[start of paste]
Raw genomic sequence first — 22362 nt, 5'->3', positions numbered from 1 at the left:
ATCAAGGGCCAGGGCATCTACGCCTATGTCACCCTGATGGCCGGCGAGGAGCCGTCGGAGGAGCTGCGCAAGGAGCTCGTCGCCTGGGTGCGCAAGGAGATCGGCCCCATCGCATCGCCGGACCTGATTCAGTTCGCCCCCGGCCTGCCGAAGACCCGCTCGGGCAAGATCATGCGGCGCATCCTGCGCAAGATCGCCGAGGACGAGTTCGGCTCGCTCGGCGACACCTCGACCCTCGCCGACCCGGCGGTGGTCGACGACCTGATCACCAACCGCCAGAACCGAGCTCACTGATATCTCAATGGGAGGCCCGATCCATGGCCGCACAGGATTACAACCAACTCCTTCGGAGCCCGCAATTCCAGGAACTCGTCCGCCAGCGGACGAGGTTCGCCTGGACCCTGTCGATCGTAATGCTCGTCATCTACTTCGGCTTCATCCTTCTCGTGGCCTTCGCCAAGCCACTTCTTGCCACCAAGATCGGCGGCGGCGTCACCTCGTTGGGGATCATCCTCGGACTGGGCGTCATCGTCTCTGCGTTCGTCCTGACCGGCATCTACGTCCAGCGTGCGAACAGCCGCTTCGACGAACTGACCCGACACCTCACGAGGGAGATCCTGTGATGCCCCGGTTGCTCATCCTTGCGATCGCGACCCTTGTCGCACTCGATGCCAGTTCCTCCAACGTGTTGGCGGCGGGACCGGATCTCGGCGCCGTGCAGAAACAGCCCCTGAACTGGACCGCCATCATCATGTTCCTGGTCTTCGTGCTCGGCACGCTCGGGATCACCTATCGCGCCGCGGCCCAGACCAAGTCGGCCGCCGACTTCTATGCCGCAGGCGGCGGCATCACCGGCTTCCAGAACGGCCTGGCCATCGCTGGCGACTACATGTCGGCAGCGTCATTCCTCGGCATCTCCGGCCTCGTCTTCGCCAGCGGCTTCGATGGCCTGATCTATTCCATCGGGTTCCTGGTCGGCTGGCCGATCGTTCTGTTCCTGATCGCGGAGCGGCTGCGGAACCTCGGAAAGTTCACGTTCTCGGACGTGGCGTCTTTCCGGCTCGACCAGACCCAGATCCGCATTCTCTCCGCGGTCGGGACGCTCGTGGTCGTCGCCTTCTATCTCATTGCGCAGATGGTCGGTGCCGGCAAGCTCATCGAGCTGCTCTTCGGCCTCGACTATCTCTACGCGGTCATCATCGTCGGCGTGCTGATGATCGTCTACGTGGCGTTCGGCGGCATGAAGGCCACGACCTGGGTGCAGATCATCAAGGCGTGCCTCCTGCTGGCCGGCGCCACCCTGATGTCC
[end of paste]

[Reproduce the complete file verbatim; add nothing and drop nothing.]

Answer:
Raw genomic sequence first — 22362 nt, 5'->3', positions numbered from 1 at the left:
ATCAAGGGCCAGGGCATCTACGCCTATGTCACCCTGATGGCCGGCGAGGAGCCGTCGGAGGAGCTGCGCAAGGAGCTCGTCGCCTGGGTGCGCAAGGAGATCGGCCCCATCGCATCGCCGGACCTGATTCAGTTCGCCCCCGGCCTGCCGAAGACCCGCTCGGGCAAGATCATGCGGCGCATCCTGCGCAAGATCGCCGAGGACGAGTTCGGCTCGCTCGGCGACACCTCGACCCTCGCCGACCCGGCGGTGGTCGACGACCTGATCACCAACCGCCAGAACCGAGCTCACTGATATCTCAATGGGAGGCCCGATCCATGGCCGCACAGGATTACAACCAACTCCTTCGGAGCCCGCAATTCCAGGAACTCGTCCGCCAGCGGACGAGGTTCGCCTGGACCCTGTCGATCGTAATGCTCGTCATCTACTTCGGCTTCATCCTTCTCGTGGCCTTCGCCAAGCCACTTCTTGCCACCAAGATCGGCGGCGGCGTCACCTCGTTGGGGATCATCCTCGGACTGGGCGTCATCGTCTCTGCGTTCGTCCTGACCGGCATCTACGTCCAGCGTGCGAACAGCCGCTTCGACGAACTGACCCGACACCTCACGAGGGAGATCCTGTGATGCCCCGGTTGCTCATCCTTGCGATCGCGACCCTTGTCGCACTCGATGCCAGTTCCTCCAACGTGTTGGCGGCGGGACCGGATCTCGGCGCCGTGCAGAAACAGCCCCTGAACTGGACCGCCATCATCATGTTCCTGGTCTTCGTGCTCGGCACGCTCGGGATCACCTATCGCGCCGCGGCCCAGACCAAGTCGGCCGCCGACTTCTATGCCGCAGGCGGCGGCATCACCGGCTTCCAGAACGGCCTGGCCATCGCTGGCGACTACATGTCGGCAGCGTCATTCCTCGGCATCTCCGGCCTCGTCTTCGCCAGCGGCTTCGATGGCCTGATCTATTCCATCGGGTTCCTGGTCGGCTGGCCGATCGTTCTGTTCCTGATCGCGGAGCGGCTGCGGAACCTCGGAAAGTTCACGTTCTCGGACGTGGCGTCTTTCCGGCTCGACCAGACCCAGATCCGCATTCTCTCCGCGGTCGGGACGCTCGTGGTCGTCGCCTTCTATCTCATTGCGCAGATGGTCGGTGCCGGCAAGCTCATCGAGCTGCTCTTCGGCCTCGACTATCTCTACGCGGTCATCATCGTCGGCGTGCTGATGATCGTCTACGTGGCGTTCGGCGGCATGAAGGCCACGACCTGGGTGCAGATCATCAAGGCGTGCCTCCTGCTGGCCGGCGCCACCCTGATGTCC